Below is another example of Newcastle`s effective marking and Naughton`s problems down the right. Other than going backwards, Naughton`s only alternative option was to try and play the strikers in down the wide channel.
The Swans then soon resorted to playing hopeful balls forward from deep, but they were never effective when aimed at either Abraham or Ayew.
You can see once again, Newcastle`s numbers behind the ball and how they sat back with two close lines to crowd Swansea out.
Swansea`s on-going midfield problems
After the game, Paul Clement commented that his side "had the overload in midfield" but I simply couldn`t see it. Newcastle completely nullified us in the middle and we really found it difficult to get through the middle as the below screenshot demonstrates.
With Naughton once again in possession, Newcastle are well set up here to block passes to Clucas, Sanches and Fer, and there`s also the potential for a counter attack if they win possession, as Newcastle`s three most advanced players here could run through into the space, leaving Clucas back-pedalling. For most of the game, Newcastle were relying on counter-attacking opportunities to look for goalscoring chances - they did so with pace and managed twice as many shots on target during the game than we did.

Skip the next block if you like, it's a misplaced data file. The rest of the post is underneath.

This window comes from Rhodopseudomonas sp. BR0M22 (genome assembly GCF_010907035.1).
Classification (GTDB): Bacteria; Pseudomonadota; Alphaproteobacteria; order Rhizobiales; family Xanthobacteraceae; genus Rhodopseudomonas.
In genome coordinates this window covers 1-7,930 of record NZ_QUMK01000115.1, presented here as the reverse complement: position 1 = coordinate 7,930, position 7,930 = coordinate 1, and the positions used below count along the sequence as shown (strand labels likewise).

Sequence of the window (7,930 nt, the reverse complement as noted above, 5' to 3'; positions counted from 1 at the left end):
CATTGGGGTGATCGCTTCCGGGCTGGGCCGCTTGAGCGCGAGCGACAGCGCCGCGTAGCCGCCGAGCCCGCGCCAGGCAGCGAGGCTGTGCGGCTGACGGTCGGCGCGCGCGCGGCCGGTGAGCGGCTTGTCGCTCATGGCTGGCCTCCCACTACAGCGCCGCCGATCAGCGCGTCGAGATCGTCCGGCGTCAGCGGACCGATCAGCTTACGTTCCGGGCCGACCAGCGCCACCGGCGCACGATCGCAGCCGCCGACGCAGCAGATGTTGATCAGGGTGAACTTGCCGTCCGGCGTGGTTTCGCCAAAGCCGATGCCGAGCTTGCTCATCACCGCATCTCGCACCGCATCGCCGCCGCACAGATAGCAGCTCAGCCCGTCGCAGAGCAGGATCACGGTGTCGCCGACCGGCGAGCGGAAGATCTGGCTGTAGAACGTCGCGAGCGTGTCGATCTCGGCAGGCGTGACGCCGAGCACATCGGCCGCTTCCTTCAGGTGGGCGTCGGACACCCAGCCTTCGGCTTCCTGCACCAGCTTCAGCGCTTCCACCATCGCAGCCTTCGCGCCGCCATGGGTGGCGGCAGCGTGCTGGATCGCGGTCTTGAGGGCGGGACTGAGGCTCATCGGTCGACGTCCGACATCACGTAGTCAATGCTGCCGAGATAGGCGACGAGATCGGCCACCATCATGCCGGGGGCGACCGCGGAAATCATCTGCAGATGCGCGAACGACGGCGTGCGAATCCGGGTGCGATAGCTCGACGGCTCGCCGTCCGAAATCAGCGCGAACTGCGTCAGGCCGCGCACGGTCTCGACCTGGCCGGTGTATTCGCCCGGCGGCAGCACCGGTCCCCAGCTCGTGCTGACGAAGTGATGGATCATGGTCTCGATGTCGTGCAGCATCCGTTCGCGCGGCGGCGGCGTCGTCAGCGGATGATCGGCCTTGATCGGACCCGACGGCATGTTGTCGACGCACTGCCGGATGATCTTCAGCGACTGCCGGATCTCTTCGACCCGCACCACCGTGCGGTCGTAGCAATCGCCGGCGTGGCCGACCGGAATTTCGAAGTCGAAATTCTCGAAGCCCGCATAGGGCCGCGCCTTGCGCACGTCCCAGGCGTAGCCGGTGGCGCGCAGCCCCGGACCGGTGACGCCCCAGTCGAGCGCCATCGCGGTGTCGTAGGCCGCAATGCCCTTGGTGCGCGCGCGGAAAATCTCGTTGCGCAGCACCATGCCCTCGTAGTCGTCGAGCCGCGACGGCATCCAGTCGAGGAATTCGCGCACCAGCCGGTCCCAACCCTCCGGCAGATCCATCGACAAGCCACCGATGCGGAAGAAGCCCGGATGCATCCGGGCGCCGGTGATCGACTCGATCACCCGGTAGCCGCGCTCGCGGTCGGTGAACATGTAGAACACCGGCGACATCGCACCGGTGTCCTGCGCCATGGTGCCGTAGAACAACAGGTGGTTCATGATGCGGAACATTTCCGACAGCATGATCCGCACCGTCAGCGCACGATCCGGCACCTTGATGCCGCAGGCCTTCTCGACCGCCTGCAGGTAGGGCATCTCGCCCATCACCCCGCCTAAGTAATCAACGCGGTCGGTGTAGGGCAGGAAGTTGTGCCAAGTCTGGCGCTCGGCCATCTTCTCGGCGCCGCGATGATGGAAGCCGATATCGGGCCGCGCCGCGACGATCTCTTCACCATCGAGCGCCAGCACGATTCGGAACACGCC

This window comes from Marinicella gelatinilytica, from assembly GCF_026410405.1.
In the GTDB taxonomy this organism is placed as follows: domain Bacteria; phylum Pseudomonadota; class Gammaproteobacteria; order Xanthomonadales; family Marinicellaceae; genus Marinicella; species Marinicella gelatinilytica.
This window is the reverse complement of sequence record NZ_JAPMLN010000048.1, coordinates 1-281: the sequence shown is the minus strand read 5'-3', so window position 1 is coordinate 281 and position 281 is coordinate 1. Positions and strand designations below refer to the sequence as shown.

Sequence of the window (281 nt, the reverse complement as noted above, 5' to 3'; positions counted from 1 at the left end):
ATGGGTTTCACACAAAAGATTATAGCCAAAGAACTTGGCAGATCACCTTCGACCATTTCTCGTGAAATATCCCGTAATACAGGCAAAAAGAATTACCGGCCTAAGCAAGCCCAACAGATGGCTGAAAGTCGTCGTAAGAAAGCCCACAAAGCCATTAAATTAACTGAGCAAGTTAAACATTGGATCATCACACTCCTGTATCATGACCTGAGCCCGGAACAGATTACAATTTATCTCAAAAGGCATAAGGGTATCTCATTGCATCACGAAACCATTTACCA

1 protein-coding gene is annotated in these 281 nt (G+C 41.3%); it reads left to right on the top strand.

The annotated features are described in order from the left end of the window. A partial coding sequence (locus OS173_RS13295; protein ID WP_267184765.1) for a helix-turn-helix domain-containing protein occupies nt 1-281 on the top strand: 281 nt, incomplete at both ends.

As the half went on, and like in other games - our frustrations grew - we began attempting more risky forward, direct passes which most often didn`t come off. Below, Clucas tries to pick out Carroll - who`s surrounded by 3 Newcastle players. The pass doesn`t get through and the midfielder is then soon under pressure from the counter attack that follows.
Clement swaps Leroy Fer and Renato Sanches